"As a human resources manager I am very sensitive to the need to provide good service to my 'customers' -- our employees," says Morrison. "I expect the same high-quality service myself and want it to be the norm at any organization serving our employees. And, for example, if an employee can get a very fast response on an auto loan application when a car has to be replaced quickly, I know that has a positive impact from a work and productivity standpoint."

Things to Consider When Choosing a Credit Union If you are considering credit union membership for your employee benefits program, here are factors that you may want to consider in the decision-making and selection process:

  • Consider the menu of services that a credit union can provide to your employees. Especially if you have many technically oriented workers, they are likely to appreciate a broad range of electronic banking services, such as online bill paying. Also, Morrison emphasizes that, in her experience, most workers want wide availability of ATM services as well as appealing interest rates in loans and savings programs. Some credit unions are also now offering investment services that appeal to families saving for educational expenses, retirement, or larger homes.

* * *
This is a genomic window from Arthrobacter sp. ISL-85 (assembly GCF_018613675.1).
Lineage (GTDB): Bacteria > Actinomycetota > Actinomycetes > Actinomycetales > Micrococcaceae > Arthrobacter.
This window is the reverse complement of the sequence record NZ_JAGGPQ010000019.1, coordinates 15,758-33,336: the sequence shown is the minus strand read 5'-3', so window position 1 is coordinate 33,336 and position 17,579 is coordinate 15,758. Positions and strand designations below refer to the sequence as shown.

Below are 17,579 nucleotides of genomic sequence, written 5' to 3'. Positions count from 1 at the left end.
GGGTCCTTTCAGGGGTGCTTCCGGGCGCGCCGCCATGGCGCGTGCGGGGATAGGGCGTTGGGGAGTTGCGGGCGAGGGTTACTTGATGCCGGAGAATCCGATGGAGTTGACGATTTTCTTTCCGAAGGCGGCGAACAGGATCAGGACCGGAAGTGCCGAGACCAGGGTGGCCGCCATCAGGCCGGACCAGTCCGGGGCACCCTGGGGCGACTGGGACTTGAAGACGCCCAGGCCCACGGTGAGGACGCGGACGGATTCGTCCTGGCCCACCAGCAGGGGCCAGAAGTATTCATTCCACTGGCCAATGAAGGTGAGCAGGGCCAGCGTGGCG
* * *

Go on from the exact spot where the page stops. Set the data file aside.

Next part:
• Look for a credit union that will provide internal promotions, presentations, and materials that inform your employees about the credit union's membership and services. A credit union with an active promotion program makes the membership benefit truly "free" to you as an employer by not requiring large time commitments from your human resources staff. Your HR personnel should only serve as liaisons with the credit union, not spend a lot of time answering employee questions about it.
  • Inquire about whether the credit union can help you save on payroll expenses by encouraging employees to sign up for direct deposit.
  • If you have questions about credit unions, check with a helpful resource: the National Credit Union Association (NUCA). The NCUA insures the savings of about 80 million account holders in all federal credit unions and many state-chartered credit unions. The NCUA website at http://www.ncua.gov has a wealth of information. A typical credit union is organized via a charter from the NCUA to serve a group or groups of employees, people in a particular community, or members of an organization or association. The NCUA website includes a directory listing credit unions by state, which is a helpful starting point. By contacting an individual credit union or visiting its website, you can learn more about the terms of its charter and whether it can potentially accept your employees as members.
  • As you consider bringing a credit union into your benefits program, its representatives should present its services to your company's management team to ensure the match between your company and the credit union is a good one.

Tom Alter is executive vice president of Auburn Hills-based USA Federal Credit Union, which provides financial services for employees of 180 companies, most of them in southeastern Michigan. For more information, visit http://www.usafcu.org.